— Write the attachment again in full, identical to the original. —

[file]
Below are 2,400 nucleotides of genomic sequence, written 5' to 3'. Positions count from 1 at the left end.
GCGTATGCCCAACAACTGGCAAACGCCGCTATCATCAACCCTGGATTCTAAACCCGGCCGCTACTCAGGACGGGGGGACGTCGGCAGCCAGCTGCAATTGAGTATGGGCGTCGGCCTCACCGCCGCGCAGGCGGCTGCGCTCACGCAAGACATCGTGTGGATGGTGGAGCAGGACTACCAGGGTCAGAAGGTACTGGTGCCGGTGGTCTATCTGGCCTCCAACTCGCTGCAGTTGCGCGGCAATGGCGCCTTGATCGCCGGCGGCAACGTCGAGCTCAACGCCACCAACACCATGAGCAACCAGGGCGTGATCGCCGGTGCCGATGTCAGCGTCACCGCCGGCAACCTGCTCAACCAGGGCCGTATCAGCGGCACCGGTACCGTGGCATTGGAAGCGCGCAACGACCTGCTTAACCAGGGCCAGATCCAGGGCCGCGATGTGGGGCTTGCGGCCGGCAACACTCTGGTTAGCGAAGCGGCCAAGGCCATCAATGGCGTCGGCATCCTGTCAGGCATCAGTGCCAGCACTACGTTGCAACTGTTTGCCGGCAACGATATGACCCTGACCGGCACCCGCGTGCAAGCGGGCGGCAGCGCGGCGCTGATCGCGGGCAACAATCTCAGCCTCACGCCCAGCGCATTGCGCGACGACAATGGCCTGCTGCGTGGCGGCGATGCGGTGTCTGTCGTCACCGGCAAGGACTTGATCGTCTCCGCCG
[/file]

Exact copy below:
Below are 2,400 nucleotides of genomic sequence, written 5' to 3'. Positions count from 1 at the left end.
GCGTATGCCCAACAACTGGCAAACGCCGCTATCATCAACCCTGGATTCTAAACCCGGCCGCTACTCAGGACGGGGGGACGTCGGCAGCCAGCTGCAATTGAGTATGGGCGTCGGCCTCACCGCCGCGCAGGCGGCTGCGCTCACGCAAGACATCGTGTGGATGGTGGAGCAGGACTACCAGGGTCAGAAGGTACTGGTGCCGGTGGTCTATCTGGCCTCCAACTCGCTGCAGTTGCGCGGCAATGGCGCCTTGATCGCCGGCGGCAACGTCGAGCTCAACGCCACCAACACCATGAGCAACCAGGGCGTGATCGCCGGTGCCGATGTCAGCGTCACCGCCGGCAACCTGCTCAACCAGGGCCGTATCAGCGGCACCGGTACCGTGGCATTGGAAGCGCGCAACGACCTGCTTAACCAGGGCCAGATCCAGGGCCGCGATGTGGGGCTTGCGGCCGGCAACACTCTGGTTAGCGAAGCGGCCAAGGCCATCAATGGCGTCGGCATCCTGTCAGGCATCAGTGCCAGCACTACGTTGCAACTGTTTGCCGGCAACGATATGACCCTGACCGGCACCCGCGTGCAAGCGGGCGGCAGCGCGGCGCTGATCGCGGGCAACAATCTCAGCCTCACGCCCAGCGCATTGCGCGACGACAATGGCCTGCTGCGTGGCGGCGATGCGGTGTCTGTCGTCACCGGCAAGGACTTGATCGTCTCCGCCG